Sum greater than the parts

Relay team finds success, support through relationships

Personal records, podium finishes, and individual accolades are all things most people associate with track and field, but there is also a team component that supports each athlete which is represented by the relay teams. The varsity girls 4×100 team is composed of freshman Camryn Lightsey, juniors Ja’nasja Gafford and Farrah Wilson, and sophomore Saniyah Johnson. Each of the girls has a different personality, strength, and connection to the sport, but in the end they all have one common goal that bonds them.

Camryn said she believes relays are all about trust and if the individual athletes cannot trust themselves or their teammates to get the baton in hand and cross the finish line, the lack of trust can cause problems to arise.

“The most difficult thing about training for a relay is probably not taking off too early and just making sure that the other person gets the baton,” Camryn said. “Sometimes we take off early or too late and end up running into each other, but once we get a lot of practice in and we trust our steps everything goes smoothly.” 

Members of the relay team said that confidence and trust is a large part of track and field because while the sport itself is physical, having the right mentality is a necessity when athletes set up in the starting blocks.

“The most challenging thing about track is probably giving your all and finishing your race, because sometimes you can get discouraged,” Ja’nasja said. “In relay events you have to work as a team as opposed to solo events where you’re doing everything yourself.”

When it comes to track,the team believes that you have to be comfortable and confident in your events. 

“Solo events are based on your skills alone,” Camryn said. “Someone that has really flexible hips could do well at hurdles, and someone that’s really good at jumping could do well at one of the jumping events. But relays are more of a team thing and you have to know your teammates well enough to avoid taking off early and you have to trust them enough to get to the finish line.”

All members of the relay agree that reassurance from teammates also helps boost confidence and can influence how individuals perform.

“The most challenging part is probably all the pressure that’s put onto you sometimes, because you have pressure for yourself but then if you’re on a relay team it adds more pressure,” Camryn said. “For me being a freshman on varsity is added pressure because a lot of people don’t get that opportunity and I’m really grateful to have that opportunity but there’s always a little pressure that comes with it. Whenever I get nervous or start doubting myself my teammates always uplift me and make me believe in myself.”

But regardless, having support from others amounts to nothing if you dont have faith

 in yourself.

“Always believe in yourself,” Saniyah said. “Don’t listen to anyone that says you can’t do or achieve anything. Always believe, and have confidence in your talents.”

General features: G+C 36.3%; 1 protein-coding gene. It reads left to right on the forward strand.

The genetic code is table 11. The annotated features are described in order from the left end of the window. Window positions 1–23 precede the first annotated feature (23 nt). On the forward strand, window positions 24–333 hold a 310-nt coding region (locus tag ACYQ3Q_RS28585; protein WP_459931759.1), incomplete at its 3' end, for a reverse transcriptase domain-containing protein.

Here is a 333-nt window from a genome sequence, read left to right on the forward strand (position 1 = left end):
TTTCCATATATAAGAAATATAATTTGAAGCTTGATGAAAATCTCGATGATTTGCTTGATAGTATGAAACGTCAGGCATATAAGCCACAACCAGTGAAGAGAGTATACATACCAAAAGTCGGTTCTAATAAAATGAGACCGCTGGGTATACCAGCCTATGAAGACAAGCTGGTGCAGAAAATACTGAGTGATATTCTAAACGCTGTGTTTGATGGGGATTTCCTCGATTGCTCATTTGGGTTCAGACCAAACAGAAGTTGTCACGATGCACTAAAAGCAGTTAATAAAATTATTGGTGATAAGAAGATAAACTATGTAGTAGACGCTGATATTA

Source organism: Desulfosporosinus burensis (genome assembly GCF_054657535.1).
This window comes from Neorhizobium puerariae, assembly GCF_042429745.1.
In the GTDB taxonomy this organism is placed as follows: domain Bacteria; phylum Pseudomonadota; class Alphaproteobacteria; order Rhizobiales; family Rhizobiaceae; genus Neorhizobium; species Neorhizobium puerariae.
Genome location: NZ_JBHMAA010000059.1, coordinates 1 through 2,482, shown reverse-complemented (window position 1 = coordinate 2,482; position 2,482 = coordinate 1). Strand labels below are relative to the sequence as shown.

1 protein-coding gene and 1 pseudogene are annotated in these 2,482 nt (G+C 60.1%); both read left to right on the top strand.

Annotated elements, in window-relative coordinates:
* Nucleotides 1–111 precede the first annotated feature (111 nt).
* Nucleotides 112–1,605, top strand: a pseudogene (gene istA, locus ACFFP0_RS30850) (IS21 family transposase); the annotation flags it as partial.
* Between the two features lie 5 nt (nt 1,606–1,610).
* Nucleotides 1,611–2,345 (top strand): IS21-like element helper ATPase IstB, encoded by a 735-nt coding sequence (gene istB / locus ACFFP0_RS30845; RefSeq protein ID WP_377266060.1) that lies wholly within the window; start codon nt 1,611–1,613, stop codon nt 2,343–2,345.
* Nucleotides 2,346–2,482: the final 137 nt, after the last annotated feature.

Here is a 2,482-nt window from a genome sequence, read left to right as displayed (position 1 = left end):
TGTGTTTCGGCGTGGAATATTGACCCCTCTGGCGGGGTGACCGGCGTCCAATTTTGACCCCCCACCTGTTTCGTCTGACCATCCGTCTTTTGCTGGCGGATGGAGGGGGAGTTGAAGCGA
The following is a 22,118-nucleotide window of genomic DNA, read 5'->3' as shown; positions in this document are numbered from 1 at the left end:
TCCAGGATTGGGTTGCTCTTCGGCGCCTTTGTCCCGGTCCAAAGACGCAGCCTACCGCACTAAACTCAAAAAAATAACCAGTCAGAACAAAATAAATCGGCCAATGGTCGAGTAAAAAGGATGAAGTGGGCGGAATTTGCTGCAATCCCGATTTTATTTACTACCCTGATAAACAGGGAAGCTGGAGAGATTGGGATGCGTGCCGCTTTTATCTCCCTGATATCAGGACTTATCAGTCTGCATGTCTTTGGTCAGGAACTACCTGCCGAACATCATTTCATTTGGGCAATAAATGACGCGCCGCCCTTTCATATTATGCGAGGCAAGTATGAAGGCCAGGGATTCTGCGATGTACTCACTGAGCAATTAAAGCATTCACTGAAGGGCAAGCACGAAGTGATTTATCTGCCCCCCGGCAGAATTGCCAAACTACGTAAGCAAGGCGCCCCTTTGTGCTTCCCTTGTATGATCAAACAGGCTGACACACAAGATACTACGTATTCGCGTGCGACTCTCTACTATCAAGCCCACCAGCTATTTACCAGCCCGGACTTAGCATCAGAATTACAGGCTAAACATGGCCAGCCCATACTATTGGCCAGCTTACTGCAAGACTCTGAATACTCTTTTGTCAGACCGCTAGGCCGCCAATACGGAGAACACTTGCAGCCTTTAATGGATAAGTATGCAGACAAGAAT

Coaches have noticed that Ja’nasja is a solid member of the team, not just because of her talents, but because of her take-charge personality and her passion. 

“Ja’nasja has worked well with the relays and getting everyone together because she’s been on varsity since her freshman year,” head track coach Jennifer Pittman said. “Her experience brings a calmness to each relay team, but also a quiet confidence.”

Pittman sees Farrah as a vital part of the team because of how inclusive she is and her consistent work ethic. 

“Farrah is a leader on the track team by example,” Pittman said. “She speaks up when she has to, but she’s usually found just doing what I’ve asked everyone to do. She doesn’t complain, and is definitely one of the hardest working kids in the program.”

Pittman said that watching her athletes grow and mature over the years brings her joy and is what keeps her passionate about teaching and coaching. 

“The most rewarding part about my job is seeing the growth from freshman to senior year,” Pittman said. “I think the most interesting thing is that usually that growth is not just athletically related. It’s a maturing process where they grow mentally and emotionally. They are able to understand the reasons why certain practices are followed and can even start to impress upon the younger athletes their knowledge and wisdom. It’s rewarding to see when they finally ‘get it’.”

Pittman said that she hopes her athletes will take the lessons they learn on the track with them and use them to develop into positive role models.

My main goals for my athletes are for them to grow into capable, confident, and respectable young women who know their worth,” Pittman said. “I want them to be contributing members of society and use the skills that they are taught here about hard work, dedication, responsibility, reliability, teamwork, and punctuality in their everyday lives to make a difference.”

Each girl on the team supports and lifts up the others throughout the season and use setbacks as motivation for future wins.

“Your team is like your family,” Camryn said. “At the end of the day it’s you and them, it’s not just about how you did, it’s how everyone did in the relay. If everyone did their best then that’s all you can ask for, sometimes one person won’t be as good as the rest but that’s totally fine because we all have our off days, but really it’s about how we can all better ourselves together and just be the best relay team that we can become.”